The role of an NCIDQ Certified interior designer is multi-faceted and spans a project’s timeline. The CIDQ website states that “interior designers contribute to the interior environment with knowledge and skills about space planning; interior building materials and finishes; casework, furniture, furnishings, and equipment; lighting; acoustics; wayfinding; ergonomics and anthropometrics; and human environmental behavior.” Anthropometrics is the science of understanding the human body as it relates to the design of furniture.

NCIDQ Certified interior designers provide direction for surface level changes to an interior environment. They also analyze, plan, design, document and manage interior non-structural construction and renovation projects. The graphic on the right, from the International Interior Design Association (IIDA) website, provides a visual representation of the role of an NCIDQ Certified interior designer compared to an architect.

Jessie Shappell, a senior interior designer at RLPS, is an ongoing volunteer and former board member of the CIDQ. in 2018 she participated in an advocacy roundtable about interior design. She shares that “the professional responsibilities of NCIDQ Certified interior designers parallel those of registered architects” and will help shape a project from start to finish. 

What is the value of hiring an NCIDQ Certified interior designer?

An NCIDQ Certified interior designer is an integral member of a project team. As Jessie Shappell puts it, “When an interior designer is involved from project conception to completion, clients benefit from a holistically designed and coordinated interior that greatly benefits the owner and all building occupants.”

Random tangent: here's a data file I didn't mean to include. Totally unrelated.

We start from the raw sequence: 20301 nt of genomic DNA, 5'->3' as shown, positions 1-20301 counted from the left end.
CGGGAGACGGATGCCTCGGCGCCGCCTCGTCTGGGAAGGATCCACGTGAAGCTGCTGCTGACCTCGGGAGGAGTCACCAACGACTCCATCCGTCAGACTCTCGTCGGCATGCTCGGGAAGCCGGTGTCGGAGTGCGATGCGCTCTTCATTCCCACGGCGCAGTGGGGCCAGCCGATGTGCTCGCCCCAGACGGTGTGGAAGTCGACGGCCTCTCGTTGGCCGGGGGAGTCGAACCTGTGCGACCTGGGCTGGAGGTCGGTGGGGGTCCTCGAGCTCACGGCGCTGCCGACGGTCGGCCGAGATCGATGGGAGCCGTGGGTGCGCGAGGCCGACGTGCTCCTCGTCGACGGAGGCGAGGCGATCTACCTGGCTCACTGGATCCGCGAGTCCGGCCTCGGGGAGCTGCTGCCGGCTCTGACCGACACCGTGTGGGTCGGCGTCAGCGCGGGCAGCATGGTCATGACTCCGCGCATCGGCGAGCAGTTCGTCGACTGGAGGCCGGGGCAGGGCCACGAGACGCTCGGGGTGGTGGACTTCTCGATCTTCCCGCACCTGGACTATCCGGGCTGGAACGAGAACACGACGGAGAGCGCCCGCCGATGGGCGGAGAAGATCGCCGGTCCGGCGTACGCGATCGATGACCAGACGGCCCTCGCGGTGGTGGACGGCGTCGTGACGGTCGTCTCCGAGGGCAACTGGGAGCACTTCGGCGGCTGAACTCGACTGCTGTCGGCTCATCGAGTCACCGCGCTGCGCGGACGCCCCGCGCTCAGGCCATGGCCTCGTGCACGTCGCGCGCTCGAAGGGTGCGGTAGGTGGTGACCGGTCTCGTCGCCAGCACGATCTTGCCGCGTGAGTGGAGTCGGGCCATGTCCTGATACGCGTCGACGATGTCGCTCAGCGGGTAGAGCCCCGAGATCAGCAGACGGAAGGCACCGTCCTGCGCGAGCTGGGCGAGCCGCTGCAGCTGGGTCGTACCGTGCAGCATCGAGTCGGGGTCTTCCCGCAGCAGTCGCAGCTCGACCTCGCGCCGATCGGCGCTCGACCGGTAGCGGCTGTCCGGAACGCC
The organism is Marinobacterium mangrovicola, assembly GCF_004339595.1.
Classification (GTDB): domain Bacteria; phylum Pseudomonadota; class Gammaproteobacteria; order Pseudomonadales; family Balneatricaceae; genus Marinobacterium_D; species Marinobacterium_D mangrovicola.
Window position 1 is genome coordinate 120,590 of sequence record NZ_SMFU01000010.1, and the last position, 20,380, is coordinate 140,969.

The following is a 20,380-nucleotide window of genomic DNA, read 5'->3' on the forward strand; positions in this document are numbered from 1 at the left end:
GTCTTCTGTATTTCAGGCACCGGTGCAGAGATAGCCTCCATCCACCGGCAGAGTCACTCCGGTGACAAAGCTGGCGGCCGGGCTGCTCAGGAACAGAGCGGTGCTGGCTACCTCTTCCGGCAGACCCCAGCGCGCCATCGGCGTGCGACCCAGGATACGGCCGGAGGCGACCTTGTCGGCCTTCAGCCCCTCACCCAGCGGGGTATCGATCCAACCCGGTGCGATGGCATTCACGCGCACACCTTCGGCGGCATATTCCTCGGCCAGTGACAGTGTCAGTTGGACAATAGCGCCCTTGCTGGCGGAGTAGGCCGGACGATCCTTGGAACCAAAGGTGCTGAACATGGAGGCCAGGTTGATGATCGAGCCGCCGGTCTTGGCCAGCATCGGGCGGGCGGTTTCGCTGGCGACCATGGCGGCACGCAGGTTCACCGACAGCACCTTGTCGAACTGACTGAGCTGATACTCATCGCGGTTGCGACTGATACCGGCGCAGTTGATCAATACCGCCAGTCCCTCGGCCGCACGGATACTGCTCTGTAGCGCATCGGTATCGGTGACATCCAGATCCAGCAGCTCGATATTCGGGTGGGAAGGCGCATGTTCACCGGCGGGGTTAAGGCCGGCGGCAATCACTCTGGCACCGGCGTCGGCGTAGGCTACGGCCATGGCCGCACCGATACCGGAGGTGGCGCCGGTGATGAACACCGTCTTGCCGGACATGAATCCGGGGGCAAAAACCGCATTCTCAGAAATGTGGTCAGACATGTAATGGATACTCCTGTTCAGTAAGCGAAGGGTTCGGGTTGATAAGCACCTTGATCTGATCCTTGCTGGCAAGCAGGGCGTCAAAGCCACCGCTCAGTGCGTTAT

NCIDQ Certified interior designers have an important working relationship with architects in creating healthy, safe and beautiful spaces.

When considering hiring an interior designer, look for a qualified professional with the NCIDQ Certification. The value of hiring an NCIDQ Certified interior designer means the owner can trust that the professional will adhere to industry and legal standards. It also means that he/she has the knowledge and skills necessary to create a welcoming, safe and beautiful environment.

The NCIDQ Certification is a valuable accreditation for interior design professionals.

“While the examination process is difficult and involves emotional highs and lows,” says Matthew Funk Barley, “the sense of accomplishment that comes with the completed process is worth it.”

Interested in learning more about the interior design profession? Check out these videos from the CIDQ and this joint report from the CIDQ and the National Council of Architectural Registration Boards.

Interested in learning more about the history of interior design? Check out our blog highlighting pioneers of the industry.


Stacy Hollinger Main, IIDA, Partner, leads the RLPS Interiors team.  A graduate of the University of Delaware, Stacy has 28 years of commercial design experience. Stacy appreciates any opportunities to apply her interior design background to help our clients and friends create joyful environments!

Blog Editor, Erin Harclerode